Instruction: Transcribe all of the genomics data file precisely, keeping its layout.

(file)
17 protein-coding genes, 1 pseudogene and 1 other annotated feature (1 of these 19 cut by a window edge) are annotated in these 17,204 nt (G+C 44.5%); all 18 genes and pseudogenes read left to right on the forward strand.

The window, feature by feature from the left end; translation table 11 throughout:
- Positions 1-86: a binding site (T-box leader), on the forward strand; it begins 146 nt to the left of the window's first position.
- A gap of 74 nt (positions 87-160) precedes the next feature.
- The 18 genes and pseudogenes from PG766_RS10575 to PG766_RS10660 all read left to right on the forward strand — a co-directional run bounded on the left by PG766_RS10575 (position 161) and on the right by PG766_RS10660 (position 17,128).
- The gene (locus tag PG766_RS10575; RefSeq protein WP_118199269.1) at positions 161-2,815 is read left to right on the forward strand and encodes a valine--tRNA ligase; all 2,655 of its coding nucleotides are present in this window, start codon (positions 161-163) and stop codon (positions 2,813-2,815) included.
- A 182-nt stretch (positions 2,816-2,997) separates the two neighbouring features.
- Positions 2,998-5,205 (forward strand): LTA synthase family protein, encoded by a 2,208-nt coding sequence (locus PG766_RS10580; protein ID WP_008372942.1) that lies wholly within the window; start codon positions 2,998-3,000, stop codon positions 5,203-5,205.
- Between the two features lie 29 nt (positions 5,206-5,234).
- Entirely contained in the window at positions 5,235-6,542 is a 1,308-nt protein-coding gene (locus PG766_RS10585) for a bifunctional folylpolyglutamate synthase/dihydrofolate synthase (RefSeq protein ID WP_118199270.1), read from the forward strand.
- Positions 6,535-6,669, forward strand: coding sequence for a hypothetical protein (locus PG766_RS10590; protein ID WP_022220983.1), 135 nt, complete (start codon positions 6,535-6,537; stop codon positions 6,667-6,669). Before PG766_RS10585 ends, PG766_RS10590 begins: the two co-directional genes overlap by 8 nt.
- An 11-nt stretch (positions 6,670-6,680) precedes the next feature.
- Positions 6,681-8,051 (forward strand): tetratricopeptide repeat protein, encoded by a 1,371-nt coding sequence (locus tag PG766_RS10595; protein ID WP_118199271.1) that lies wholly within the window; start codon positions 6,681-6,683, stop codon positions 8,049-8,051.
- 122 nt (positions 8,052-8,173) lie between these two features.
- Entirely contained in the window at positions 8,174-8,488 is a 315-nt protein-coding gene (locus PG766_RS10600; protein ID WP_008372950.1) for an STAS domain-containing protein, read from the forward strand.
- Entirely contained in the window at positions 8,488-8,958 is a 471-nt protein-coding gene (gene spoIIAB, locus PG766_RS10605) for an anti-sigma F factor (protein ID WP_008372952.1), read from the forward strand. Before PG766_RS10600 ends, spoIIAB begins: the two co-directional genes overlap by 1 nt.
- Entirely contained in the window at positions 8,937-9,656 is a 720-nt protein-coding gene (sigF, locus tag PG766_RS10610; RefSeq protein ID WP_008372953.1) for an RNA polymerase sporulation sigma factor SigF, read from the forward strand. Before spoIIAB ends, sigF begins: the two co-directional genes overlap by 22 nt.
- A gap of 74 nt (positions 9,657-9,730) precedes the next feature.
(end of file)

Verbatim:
17 protein-coding genes, 1 pseudogene and 1 other annotated feature (1 of these 19 cut by a window edge) are annotated in these 17,204 nt (G+C 44.5%); all 18 genes and pseudogenes read left to right on the forward strand.

The window, feature by feature from the left end; translation table 11 throughout:
- Positions 1-86: a binding site (T-box leader), on the forward strand; it begins 146 nt to the left of the window's first position.
- A gap of 74 nt (positions 87-160) precedes the next feature.
- The 18 genes and pseudogenes from PG766_RS10575 to PG766_RS10660 all read left to right on the forward strand — a co-directional run bounded on the left by PG766_RS10575 (position 161) and on the right by PG766_RS10660 (position 17,128).
- The gene (locus tag PG766_RS10575; RefSeq protein WP_118199269.1) at positions 161-2,815 is read left to right on the forward strand and encodes a valine--tRNA ligase; all 2,655 of its coding nucleotides are present in this window, start codon (positions 161-163) and stop codon (positions 2,813-2,815) included.
- A 182-nt stretch (positions 2,816-2,997) separates the two neighbouring features.
- Positions 2,998-5,205 (forward strand): LTA synthase family protein, encoded by a 2,208-nt coding sequence (locus PG766_RS10580; protein ID WP_008372942.1) that lies wholly within the window; start codon positions 2,998-3,000, stop codon positions 5,203-5,205.
- Between the two features lie 29 nt (positions 5,206-5,234).
- Entirely contained in the window at positions 5,235-6,542 is a 1,308-nt protein-coding gene (locus PG766_RS10585) for a bifunctional folylpolyglutamate synthase/dihydrofolate synthase (RefSeq protein ID WP_118199270.1), read from the forward strand.
- Positions 6,535-6,669, forward strand: coding sequence for a hypothetical protein (locus PG766_RS10590; protein ID WP_022220983.1), 135 nt, complete (start codon positions 6,535-6,537; stop codon positions 6,667-6,669). Before PG766_RS10585 ends, PG766_RS10590 begins: the two co-directional genes overlap by 8 nt.
- An 11-nt stretch (positions 6,670-6,680) precedes the next feature.
- Positions 6,681-8,051 (forward strand): tetratricopeptide repeat protein, encoded by a 1,371-nt coding sequence (locus tag PG766_RS10595; protein ID WP_118199271.1) that lies wholly within the window; start codon positions 6,681-6,683, stop codon positions 8,049-8,051.
- 122 nt (positions 8,052-8,173) lie between these two features.
- Entirely contained in the window at positions 8,174-8,488 is a 315-nt protein-coding gene (locus PG766_RS10600; protein ID WP_008372950.1) for an STAS domain-containing protein, read from the forward strand.
- Entirely contained in the window at positions 8,488-8,958 is a 471-nt protein-coding gene (gene spoIIAB, locus PG766_RS10605) for an anti-sigma F factor (protein ID WP_008372952.1), read from the forward strand. Before PG766_RS10600 ends, spoIIAB begins: the two co-directional genes overlap by 1 nt.
- Entirely contained in the window at positions 8,937-9,656 is a 720-nt protein-coding gene (sigF, locus tag PG766_RS10610; RefSeq protein ID WP_008372953.1) for an RNA polymerase sporulation sigma factor SigF, read from the forward strand. Before spoIIAB ends, sigF begins: the two co-directional genes overlap by 22 nt.
- A gap of 74 nt (positions 9,657-9,730) precedes the next feature.